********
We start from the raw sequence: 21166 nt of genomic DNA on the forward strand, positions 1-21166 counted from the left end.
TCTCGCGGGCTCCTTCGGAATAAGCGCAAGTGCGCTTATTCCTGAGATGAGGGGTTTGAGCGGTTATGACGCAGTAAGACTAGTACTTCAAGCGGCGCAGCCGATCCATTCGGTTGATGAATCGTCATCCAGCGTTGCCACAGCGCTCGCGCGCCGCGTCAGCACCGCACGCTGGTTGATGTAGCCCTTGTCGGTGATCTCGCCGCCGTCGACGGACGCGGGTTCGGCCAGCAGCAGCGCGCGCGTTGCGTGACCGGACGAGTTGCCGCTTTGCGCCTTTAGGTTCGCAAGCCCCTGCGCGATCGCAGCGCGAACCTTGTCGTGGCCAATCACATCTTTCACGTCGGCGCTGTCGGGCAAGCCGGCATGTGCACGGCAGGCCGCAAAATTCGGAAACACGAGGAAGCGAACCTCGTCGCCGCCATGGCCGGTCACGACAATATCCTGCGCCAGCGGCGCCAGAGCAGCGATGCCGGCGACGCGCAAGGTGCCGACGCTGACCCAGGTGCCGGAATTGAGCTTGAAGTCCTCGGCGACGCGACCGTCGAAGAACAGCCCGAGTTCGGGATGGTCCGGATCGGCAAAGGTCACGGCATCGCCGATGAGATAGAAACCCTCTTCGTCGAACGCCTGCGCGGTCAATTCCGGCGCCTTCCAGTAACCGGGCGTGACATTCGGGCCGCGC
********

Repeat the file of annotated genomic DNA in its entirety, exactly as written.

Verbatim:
We start from the raw sequence: 21166 nt of genomic DNA on the forward strand, positions 1-21166 counted from the left end.
TCTCGCGGGCTCCTTCGGAATAAGCGCAAGTGCGCTTATTCCTGAGATGAGGGGTTTGAGCGGTTATGACGCAGTAAGACTAGTACTTCAAGCGGCGCAGCCGATCCATTCGGTTGATGAATCGTCATCCAGCGTTGCCACAGCGCTCGCGCGCCGCGTCAGCACCGCACGCTGGTTGATGTAGCCCTTGTCGGTGATCTCGCCGCCGTCGACGGACGCGGGTTCGGCCAGCAGCAGCGCGCGCGTTGCGTGACCGGACGAGTTGCCGCTTTGCGCCTTTAGGTTCGCAAGCCCCTGCGCGATCGCAGCGCGAACCTTGTCGTGGCCAATCACATCTTTCACGTCGGCGCTGTCGGGCAAGCCGGCATGTGCACGGCAGGCCGCAAAATTCGGAAACACGAGGAAGCGAACCTCGTCGCCGCCATGGCCGGTCACGACAATATCCTGCGCCAGCGGCGCCAGAGCAGCGATGCCGGCGACGCGCAAGGTGCCGACGCTGACCCAGGTGCCGGAATTGAGCTTGAAGTCCTCGGCGACGCGACCGTCGAAGAACAGCCCGAGTTCGGGATGGTCCGGATCGGCAAAGGTCACGGCATCGCCGATGAGATAGAAACCCTCTTCGTCGAACGCCTGCGCGGTCAATTCCGGCGCCTTCCAGTAACCGGGCGTGACATTCGGGCCGCGC